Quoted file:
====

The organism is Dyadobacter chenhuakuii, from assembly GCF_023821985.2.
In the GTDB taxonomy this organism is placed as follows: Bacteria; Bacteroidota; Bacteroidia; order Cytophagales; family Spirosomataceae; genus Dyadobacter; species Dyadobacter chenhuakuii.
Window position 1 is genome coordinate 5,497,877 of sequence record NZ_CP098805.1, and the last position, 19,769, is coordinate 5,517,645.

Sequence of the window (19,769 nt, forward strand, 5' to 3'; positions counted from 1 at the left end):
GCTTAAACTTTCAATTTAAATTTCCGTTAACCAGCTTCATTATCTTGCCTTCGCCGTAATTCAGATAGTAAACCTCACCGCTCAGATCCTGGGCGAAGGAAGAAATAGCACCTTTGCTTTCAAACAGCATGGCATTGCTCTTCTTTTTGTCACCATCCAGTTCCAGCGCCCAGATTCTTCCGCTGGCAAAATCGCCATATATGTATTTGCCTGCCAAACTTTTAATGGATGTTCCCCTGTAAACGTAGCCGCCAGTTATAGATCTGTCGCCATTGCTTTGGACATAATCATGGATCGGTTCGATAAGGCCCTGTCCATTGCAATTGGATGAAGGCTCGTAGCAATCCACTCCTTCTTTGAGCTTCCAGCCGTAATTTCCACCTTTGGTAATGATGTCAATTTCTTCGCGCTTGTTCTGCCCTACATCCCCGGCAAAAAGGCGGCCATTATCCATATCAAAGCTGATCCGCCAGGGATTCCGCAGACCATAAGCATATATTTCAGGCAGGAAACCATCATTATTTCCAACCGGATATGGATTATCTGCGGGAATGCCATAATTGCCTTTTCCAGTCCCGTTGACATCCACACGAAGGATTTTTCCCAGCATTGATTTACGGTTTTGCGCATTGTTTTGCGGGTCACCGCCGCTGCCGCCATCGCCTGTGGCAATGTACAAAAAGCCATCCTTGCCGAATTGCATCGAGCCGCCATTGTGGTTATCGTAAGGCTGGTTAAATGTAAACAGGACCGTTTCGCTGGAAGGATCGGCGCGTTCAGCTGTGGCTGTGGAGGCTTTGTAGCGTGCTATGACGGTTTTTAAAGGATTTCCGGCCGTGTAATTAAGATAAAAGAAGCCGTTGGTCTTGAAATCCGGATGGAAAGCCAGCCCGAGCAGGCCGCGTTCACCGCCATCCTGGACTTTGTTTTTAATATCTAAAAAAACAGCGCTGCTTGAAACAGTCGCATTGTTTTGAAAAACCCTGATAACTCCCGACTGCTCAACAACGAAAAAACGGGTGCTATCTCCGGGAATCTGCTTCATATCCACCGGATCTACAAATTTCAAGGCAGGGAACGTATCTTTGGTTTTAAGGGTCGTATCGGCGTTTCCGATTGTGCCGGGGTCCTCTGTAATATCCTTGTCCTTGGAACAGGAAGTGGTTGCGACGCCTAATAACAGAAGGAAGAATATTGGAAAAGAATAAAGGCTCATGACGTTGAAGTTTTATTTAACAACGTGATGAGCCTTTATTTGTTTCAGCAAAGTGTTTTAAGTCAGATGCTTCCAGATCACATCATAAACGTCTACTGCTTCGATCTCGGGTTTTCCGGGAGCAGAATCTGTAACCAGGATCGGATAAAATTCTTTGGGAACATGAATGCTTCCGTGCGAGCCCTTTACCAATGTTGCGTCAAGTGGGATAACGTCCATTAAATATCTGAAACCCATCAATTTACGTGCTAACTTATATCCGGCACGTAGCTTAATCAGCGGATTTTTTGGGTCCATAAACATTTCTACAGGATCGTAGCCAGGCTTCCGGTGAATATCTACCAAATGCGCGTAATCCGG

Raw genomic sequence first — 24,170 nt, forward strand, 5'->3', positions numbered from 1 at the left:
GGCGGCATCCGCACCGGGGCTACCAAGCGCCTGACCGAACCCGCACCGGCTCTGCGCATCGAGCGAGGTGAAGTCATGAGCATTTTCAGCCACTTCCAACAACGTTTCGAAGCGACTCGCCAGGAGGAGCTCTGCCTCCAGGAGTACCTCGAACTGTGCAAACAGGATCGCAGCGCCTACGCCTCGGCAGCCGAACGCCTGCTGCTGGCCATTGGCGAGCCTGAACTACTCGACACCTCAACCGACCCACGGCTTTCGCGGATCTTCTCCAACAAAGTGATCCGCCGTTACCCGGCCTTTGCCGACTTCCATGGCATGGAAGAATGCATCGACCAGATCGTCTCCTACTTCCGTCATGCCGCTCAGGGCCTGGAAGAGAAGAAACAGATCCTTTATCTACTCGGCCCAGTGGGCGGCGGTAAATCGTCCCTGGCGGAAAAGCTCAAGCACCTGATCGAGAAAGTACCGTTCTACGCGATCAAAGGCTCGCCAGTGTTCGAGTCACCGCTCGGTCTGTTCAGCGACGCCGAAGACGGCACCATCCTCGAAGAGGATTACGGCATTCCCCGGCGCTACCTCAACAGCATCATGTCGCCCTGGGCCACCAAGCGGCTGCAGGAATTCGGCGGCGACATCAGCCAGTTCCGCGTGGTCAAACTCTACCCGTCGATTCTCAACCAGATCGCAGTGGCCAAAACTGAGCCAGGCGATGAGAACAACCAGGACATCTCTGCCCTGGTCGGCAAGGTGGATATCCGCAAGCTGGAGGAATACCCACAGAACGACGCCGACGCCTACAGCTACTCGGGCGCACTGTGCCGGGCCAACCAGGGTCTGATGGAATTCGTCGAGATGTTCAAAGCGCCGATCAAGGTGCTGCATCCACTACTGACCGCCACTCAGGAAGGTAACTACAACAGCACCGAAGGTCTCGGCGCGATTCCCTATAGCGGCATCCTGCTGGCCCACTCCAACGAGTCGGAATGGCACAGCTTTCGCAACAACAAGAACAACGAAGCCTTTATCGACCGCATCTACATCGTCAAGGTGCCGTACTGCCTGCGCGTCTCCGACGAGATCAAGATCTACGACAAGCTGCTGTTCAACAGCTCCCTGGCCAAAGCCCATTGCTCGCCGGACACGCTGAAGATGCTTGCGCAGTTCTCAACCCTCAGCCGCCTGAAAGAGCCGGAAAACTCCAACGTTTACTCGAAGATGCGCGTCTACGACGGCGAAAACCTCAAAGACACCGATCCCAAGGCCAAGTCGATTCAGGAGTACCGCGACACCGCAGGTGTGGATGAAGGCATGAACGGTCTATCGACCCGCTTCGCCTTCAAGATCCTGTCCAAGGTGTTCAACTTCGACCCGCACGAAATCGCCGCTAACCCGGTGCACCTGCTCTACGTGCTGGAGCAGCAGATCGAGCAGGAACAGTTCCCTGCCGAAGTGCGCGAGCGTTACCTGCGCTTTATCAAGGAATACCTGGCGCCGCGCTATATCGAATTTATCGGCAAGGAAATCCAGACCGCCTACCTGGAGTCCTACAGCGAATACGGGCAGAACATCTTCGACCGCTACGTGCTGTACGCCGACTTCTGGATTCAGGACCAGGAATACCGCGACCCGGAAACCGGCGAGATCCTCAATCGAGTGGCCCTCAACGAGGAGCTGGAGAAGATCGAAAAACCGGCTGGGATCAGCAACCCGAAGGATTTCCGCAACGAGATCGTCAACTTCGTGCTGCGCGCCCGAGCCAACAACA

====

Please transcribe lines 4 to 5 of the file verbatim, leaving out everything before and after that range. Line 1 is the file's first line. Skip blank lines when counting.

Sequence of the window (19,769 nt, forward strand, 5' to 3'; positions counted from 1 at the left end):
GCTTAAACTTTCAATTTAAATTTCCGTTAACCAGCTTCATTATCTTGCCTTCGCCGTAATTCAGATAGTAAACCTCACCGCTCAGATCCTGGGCGAAGGAAGAAATAGCACCTTTGCTTTCAAACAGCATGGCATTGCTCTTCTTTTTGTCACCATCCAGTTCCAGCGCCCAGATTCTTCCGCTGGCAAAATCGCCATATATGTATTTGCCTGCCAAACTTTTAATGGATGTTCCCCTGTAAACGTAGCCGCCAGTTATAGATCTGTCGCCATTGCTTTGGACATAATCATGGATCGGTTCGATAAGGCCCTGTCCATTGCAATTGGATGAAGGCTCGTAGCAATCCACTCCTTCTTTGAGCTTCCAGCCGTAATTTCCACCTTTGGTAATGATGTCAATTTCTTCGCGCTTGTTCTGCCCTACATCCCCGGCAAAAAGGCGGCCATTATCCATATCAAAGCTGATCCGCCAGGGATTCCGCAGACCATAAGCATATATTTCAGGCAGGAAACCATCATTATTTCCAACCGGATATGGATTATCTGCGGGAATGCCATAATTGCCTTTTCCAGTCCCGTTGACATCCACACGAAGGATTTTTCCCAGCATTGATTTACGGTTTTGCGCATTGTTTTGCGGGTCACCGCCGCTGCCGCCATCGCCTGTGGCAATGTACAAAAAGCCATCCTTGCCGAATTGCATCGAGCCGCCATTGTGGTTATCGTAAGGCTGGTTAAATGTAAACAGGACCGTTTCGCTGGAAGGATCGGCGCGTTCAGCTGTGGCTGTGGAGGCTTTGTAGCGTGCTATGACGGTTTTTAAAGGATTTCCGGCCGTGTAATTAAGATAAAAGAAGCCGTTGGTCTTGAAATCCGGATGGAAAGCCAGCCCGAGCAGGCCGCGTTCACCGCCATCCTGGACTTTGTTTTTAATATCTAAAAAAACAGCGCTGCTTGAAACAGTCGCATTGTTTTGAAAAACCCTGATAACTCCCGACTGCTCAACAACGAAAAAACGGGTGCTATCTCCGGGAATCTGCTTCATATCCACCGGATCTACAAATTTCAAGGCAGGGAACGTATCTTTGGTTTTAAGGGTCGTATCGGCGTTTCCGATTGTGCCGGGGTCCTCTGTAATATCCTTGTCCTTGGAACAGGAAGTGGTTGCGACGCCTAATAACAGAAGGAAGAATATTGGAAAAGAATAAAGGCTCATGACGTTGAAGTTTTATTTAACAACGTGATGAGCCTTTATTTGTTTCAGCAAAGTGTTTTAAGTCAGATGCTTCCAGATCACATCATAAACGTCTACTGCTTCGATCTCGGGTTTTCCGGGAGCAGAATCTGTAACCAGGATCGGATAAAATTCTTTGGGAACATGAATGCTTCCGTGCGAGCCCTTTACCAATGTTGCGTCAAGTGGGATAACGTCCATTAAATATCTGAAACCCATCAATTTACGTGCTAACTTATATCCGGCACGTAGCTTAATCAGCGGATTTTTTGGGTCCATAAACATTTCTACAGGATCGTAGCCAGGCTTCCGGTGAATATCTACCAAATGCGCGTAATCCGG